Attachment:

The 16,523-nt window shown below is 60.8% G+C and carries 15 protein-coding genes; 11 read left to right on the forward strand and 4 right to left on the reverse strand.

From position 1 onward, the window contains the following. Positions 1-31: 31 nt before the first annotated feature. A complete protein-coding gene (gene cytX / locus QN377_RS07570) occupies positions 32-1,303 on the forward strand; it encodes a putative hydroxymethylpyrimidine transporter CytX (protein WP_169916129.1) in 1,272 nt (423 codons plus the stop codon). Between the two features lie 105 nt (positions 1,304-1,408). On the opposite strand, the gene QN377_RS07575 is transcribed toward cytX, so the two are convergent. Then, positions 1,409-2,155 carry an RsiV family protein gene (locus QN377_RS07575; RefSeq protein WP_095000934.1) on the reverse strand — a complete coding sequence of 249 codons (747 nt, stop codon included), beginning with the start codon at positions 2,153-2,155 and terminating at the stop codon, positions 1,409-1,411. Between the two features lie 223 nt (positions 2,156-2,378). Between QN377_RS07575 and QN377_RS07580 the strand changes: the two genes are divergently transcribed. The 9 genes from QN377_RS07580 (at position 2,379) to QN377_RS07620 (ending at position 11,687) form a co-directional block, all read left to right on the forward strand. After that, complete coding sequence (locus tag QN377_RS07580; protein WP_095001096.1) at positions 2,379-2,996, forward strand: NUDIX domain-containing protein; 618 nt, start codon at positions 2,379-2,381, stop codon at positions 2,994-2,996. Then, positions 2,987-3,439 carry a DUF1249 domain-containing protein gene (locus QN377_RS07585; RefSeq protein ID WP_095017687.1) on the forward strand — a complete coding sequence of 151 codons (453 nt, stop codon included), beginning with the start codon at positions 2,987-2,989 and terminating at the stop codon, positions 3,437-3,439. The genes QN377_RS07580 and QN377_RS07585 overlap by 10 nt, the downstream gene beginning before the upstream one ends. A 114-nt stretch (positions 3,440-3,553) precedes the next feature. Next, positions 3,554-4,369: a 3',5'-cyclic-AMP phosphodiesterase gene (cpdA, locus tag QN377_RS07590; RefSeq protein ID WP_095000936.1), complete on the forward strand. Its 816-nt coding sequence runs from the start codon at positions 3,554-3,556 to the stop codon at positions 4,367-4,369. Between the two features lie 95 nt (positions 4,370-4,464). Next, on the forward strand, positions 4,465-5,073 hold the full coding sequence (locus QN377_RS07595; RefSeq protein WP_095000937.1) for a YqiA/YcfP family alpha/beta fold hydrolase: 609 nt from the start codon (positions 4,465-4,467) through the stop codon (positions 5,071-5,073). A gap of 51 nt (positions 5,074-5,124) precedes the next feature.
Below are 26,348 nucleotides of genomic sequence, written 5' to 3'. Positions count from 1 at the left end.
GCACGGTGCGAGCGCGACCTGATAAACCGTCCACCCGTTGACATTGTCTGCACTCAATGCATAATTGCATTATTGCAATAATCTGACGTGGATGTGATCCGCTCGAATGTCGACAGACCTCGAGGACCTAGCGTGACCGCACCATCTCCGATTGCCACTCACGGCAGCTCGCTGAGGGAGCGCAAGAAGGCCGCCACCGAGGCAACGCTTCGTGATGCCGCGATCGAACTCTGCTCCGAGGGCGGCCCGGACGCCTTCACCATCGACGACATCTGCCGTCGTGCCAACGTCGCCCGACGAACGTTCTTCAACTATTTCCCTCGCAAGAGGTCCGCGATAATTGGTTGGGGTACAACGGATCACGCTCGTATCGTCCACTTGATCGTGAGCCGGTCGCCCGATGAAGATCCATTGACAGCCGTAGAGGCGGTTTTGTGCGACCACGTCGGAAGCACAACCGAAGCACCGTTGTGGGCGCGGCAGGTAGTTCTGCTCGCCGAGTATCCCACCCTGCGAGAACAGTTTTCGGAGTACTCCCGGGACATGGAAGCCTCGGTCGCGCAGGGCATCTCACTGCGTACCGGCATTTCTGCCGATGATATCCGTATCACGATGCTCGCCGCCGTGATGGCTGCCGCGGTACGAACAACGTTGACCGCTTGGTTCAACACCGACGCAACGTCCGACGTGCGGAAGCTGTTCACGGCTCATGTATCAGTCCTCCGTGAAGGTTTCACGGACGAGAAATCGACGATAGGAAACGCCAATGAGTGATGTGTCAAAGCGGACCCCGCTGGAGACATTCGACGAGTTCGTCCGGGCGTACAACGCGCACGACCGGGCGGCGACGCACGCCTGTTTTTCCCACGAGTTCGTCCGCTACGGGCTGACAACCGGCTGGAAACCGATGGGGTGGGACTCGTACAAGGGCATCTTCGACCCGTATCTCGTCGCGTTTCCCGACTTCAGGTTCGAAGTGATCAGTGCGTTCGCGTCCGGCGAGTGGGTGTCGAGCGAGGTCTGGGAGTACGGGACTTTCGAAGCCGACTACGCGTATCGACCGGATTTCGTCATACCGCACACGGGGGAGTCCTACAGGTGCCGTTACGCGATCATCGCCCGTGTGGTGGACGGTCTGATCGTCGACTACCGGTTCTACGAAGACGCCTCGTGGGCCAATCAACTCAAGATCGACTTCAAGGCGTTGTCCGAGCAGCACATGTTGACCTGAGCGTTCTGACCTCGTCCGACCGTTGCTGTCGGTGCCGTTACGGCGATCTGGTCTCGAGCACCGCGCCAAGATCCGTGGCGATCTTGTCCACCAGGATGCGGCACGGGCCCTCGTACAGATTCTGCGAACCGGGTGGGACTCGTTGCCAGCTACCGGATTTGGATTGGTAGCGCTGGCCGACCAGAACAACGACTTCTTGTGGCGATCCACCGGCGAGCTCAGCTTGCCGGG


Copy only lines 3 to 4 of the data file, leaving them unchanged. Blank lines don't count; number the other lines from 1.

Below are 26,348 nucleotides of genomic sequence, written 5' to 3'. Positions count from 1 at the left end.
GCACGGTGCGAGCGCGACCTGATAAACCGTCCACCCGTTGACATTGTCTGCACTCAATGCATAATTGCATTATTGCAATAATCTGACGTGGATGTGATCCGCTCGAATGTCGACAGACCTCGAGGACCTAGCGTGACCGCACCATCTCCGATTGCCACTCACGGCAGCTCGCTGAGGGAGCGCAAGAAGGCCGCCACCGAGGCAACGCTTCGTGATGCCGCGATCGAACTCTGCTCCGAGGGCGGCCCGGACGCCTTCACCATCGACGACATCTGCCGTCGTGCCAACGTCGCCCGACGAACGTTCTTCAACTATTTCCCTCGCAAGAGGTCCGCGATAATTGGTTGGGGTACAACGGATCACGCTCGTATCGTCCACTTGATCGTGAGCCGGTCGCCCGATGAAGATCCATTGACAGCCGTAGAGGCGGTTTTGTGCGACCACGTCGGAAGCACAACCGAAGCACCGTTGTGGGCGCGGCAGGTAGTTCTGCTCGCCGAGTATCCCACCCTGCGAGAACAGTTTTCGGAGTACTCCCGGGACATGGAAGCCTCGGTCGCGCAGGGCATCTCACTGCGTACCGGCATTTCTGCCGATGATATCCGTATCACGATGCTCGCCGCCGTGATGGCTGCCGCGGTACGAACAACGTTGACCGCTTGGTTCAACACCGACGCAACGTCCGACGTGCGGAAGCTGTTCACGGCTCATGTATCAGTCCTCCGTGAAGGTTTCACGGACGAGAAATCGACGATAGGAAACGCCAATGAGTGATGTGTCAAAGCGGACCCCGCTGGAGACATTCGACGAGTTCGTCCGGGCGTACAACGCGCACGACCGGGCGGCGACGCACGCCTGTTTTTCCCACGAGTTCGTCCGCTACGGGCTGACAACCGGCTGGAAACCGATGGGGTGGGACTCGTACAAGGGCATCTTCGACCCGTATCTCGTCGCGTTTCCCGACTTCAGGTTCGAAGTGATCAGTGCGTTCGCGTCCGGCGAGTGGGTGTCGAGCGAGGTCTGGGAGTACGGGACTTTCGAAGCCGACTACGCGTATCGACCGGATTTCGTCATACCGCACACGGGGGAGTCCTACAGGTGCCGTTACGCGATCATCGCCCGTGTGGTGGACGGTCTGATCGTCGACTACCGGTTCTACGAAGACGCCTCGTGGGCCAATCAACTCAAGATCGACTTCAAGGCGTTGTCCGAGCAGCACATGTTGACCTGAGCGTTCTGACCTCGTCCGACCGTTGCTGTCGGTGCCGTTACGGCGATCTGGTCTCGAGCACCGCGCCAAGATCCGTGGCGATCTTGTCCACCAGGATGCGGCACGGGCCCTCGTACAGATTCTGCGAACCGGGTGGGACTCGTTGCCAGCTACCGGATTTGGATTGGTAGCGCTGGCCGACCAGAACAACGACTTCTTGTGGCGATCCACCGGCGAGCTCAGCTTGCCGGG